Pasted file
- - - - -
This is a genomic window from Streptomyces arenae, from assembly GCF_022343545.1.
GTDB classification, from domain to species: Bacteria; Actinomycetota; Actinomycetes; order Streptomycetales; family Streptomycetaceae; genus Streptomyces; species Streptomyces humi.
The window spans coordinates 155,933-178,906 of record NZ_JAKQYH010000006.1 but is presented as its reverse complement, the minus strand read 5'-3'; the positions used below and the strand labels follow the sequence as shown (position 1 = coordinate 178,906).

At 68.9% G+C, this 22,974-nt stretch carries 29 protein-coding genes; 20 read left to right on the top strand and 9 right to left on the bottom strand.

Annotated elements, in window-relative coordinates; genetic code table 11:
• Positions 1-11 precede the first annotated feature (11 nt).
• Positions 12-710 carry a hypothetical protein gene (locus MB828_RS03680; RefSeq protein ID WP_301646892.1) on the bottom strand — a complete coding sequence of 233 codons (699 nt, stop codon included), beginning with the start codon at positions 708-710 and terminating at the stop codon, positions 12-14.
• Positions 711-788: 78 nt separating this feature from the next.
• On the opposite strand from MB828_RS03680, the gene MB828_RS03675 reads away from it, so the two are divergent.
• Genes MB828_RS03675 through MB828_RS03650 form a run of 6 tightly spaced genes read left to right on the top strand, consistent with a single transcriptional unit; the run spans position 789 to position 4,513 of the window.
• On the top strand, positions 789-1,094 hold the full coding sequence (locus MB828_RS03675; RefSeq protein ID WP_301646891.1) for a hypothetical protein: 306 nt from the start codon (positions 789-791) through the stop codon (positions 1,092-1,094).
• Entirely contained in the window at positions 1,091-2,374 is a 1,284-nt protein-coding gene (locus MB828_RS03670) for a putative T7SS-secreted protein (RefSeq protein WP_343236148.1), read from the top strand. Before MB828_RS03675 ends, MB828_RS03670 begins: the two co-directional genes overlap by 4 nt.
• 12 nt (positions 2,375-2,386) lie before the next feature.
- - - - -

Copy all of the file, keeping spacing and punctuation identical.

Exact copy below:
This is a genomic window from Streptomyces arenae, from assembly GCF_022343545.1.
GTDB classification, from domain to species: Bacteria; Actinomycetota; Actinomycetes; order Streptomycetales; family Streptomycetaceae; genus Streptomyces; species Streptomyces humi.
The window spans coordinates 155,933-178,906 of record NZ_JAKQYH010000006.1 but is presented as its reverse complement, the minus strand read 5'-3'; the positions used below and the strand labels follow the sequence as shown (position 1 = coordinate 178,906).

At 68.9% G+C, this 22,974-nt stretch carries 29 protein-coding genes; 20 read left to right on the top strand and 9 right to left on the bottom strand.

Annotated elements, in window-relative coordinates; genetic code table 11:
• Positions 1-11 precede the first annotated feature (11 nt).
• Positions 12-710 carry a hypothetical protein gene (locus MB828_RS03680; RefSeq protein ID WP_301646892.1) on the bottom strand — a complete coding sequence of 233 codons (699 nt, stop codon included), beginning with the start codon at positions 708-710 and terminating at the stop codon, positions 12-14.
• Positions 711-788: 78 nt separating this feature from the next.
• On the opposite strand from MB828_RS03680, the gene MB828_RS03675 reads away from it, so the two are divergent.
• Genes MB828_RS03675 through MB828_RS03650 form a run of 6 tightly spaced genes read left to right on the top strand, consistent with a single transcriptional unit; the run spans position 789 to position 4,513 of the window.
• On the top strand, positions 789-1,094 hold the full coding sequence (locus MB828_RS03675; RefSeq protein ID WP_301646891.1) for a hypothetical protein: 306 nt from the start codon (positions 789-791) through the stop codon (positions 1,092-1,094).
• Entirely contained in the window at positions 1,091-2,374 is a 1,284-nt protein-coding gene (locus MB828_RS03670) for a putative T7SS-secreted protein (RefSeq protein WP_343236148.1), read from the top strand. Before MB828_RS03675 ends, MB828_RS03670 begins: the two co-directional genes overlap by 4 nt.
• 12 nt (positions 2,375-2,386) lie before the next feature.